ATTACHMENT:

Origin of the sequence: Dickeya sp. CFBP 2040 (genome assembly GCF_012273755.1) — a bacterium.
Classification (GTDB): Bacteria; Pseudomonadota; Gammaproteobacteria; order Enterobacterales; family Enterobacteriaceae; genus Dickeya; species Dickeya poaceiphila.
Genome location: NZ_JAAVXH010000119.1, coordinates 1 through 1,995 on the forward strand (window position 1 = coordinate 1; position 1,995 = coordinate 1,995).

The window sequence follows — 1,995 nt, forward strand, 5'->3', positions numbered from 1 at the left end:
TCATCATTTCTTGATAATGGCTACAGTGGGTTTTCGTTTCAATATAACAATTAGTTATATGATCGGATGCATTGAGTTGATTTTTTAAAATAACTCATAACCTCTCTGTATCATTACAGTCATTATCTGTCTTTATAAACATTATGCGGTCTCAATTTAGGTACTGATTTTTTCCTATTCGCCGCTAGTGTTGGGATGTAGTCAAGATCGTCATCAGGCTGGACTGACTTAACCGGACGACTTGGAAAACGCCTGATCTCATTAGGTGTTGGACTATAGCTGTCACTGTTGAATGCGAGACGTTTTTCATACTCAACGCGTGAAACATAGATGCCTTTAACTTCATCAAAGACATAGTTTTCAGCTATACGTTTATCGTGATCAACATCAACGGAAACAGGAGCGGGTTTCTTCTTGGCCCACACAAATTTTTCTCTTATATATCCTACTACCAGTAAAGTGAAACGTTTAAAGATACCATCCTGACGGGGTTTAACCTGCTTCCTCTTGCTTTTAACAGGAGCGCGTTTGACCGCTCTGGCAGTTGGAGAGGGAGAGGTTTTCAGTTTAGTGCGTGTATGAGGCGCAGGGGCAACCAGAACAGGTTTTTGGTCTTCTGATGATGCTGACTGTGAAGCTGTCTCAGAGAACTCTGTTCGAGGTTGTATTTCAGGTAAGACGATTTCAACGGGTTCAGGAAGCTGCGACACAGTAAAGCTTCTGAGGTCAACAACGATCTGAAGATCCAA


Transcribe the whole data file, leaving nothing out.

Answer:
Origin of the sequence: Dickeya sp. CFBP 2040 (genome assembly GCF_012273755.1) — a bacterium.
Classification (GTDB): Bacteria; Pseudomonadota; Gammaproteobacteria; order Enterobacterales; family Enterobacteriaceae; genus Dickeya; species Dickeya poaceiphila.
Genome location: NZ_JAAVXH010000119.1, coordinates 1 through 1,995 on the forward strand (window position 1 = coordinate 1; position 1,995 = coordinate 1,995).

The window sequence follows — 1,995 nt, forward strand, 5'->3', positions numbered from 1 at the left end:
TCATCATTTCTTGATAATGGCTACAGTGGGTTTTCGTTTCAATATAACAATTAGTTATATGATCGGATGCATTGAGTTGATTTTTTAAAATAACTCATAACCTCTCTGTATCATTACAGTCATTATCTGTCTTTATAAACATTATGCGGTCTCAATTTAGGTACTGATTTTTTCCTATTCGCCGCTAGTGTTGGGATGTAGTCAAGATCGTCATCAGGCTGGACTGACTTAACCGGACGACTTGGAAAACGCCTGATCTCATTAGGTGTTGGACTATAGCTGTCACTGTTGAATGCGAGACGTTTTTCATACTCAACGCGTGAAACATAGATGCCTTTAACTTCATCAAAGACATAGTTTTCAGCTATACGTTTATCGTGATCAACATCAACGGAAACAGGAGCGGGTTTCTTCTTGGCCCACACAAATTTTTCTCTTATATATCCTACTACCAGTAAAGTGAAACGTTTAAAGATACCATCCTGACGGGGTTTAACCTGCTTCCTCTTGCTTTTAACAGGAGCGCGTTTGACCGCTCTGGCAGTTGGAGAGGGAGAGGTTTTCAGTTTAGTGCGTGTATGAGGCGCAGGGGCAACCAGAACAGGTTTTTGGTCTTCTGATGATGCTGACTGTGAAGCTGTCTCAGAGAACTCTGTTCGAGGTTGTATTTCAGGTAAGACGATTTCAACGGGTTCAGGAAGCTGCGACACAGTAAAGCTTCTGAGGTCAACAACGATCTGAAGATCCAA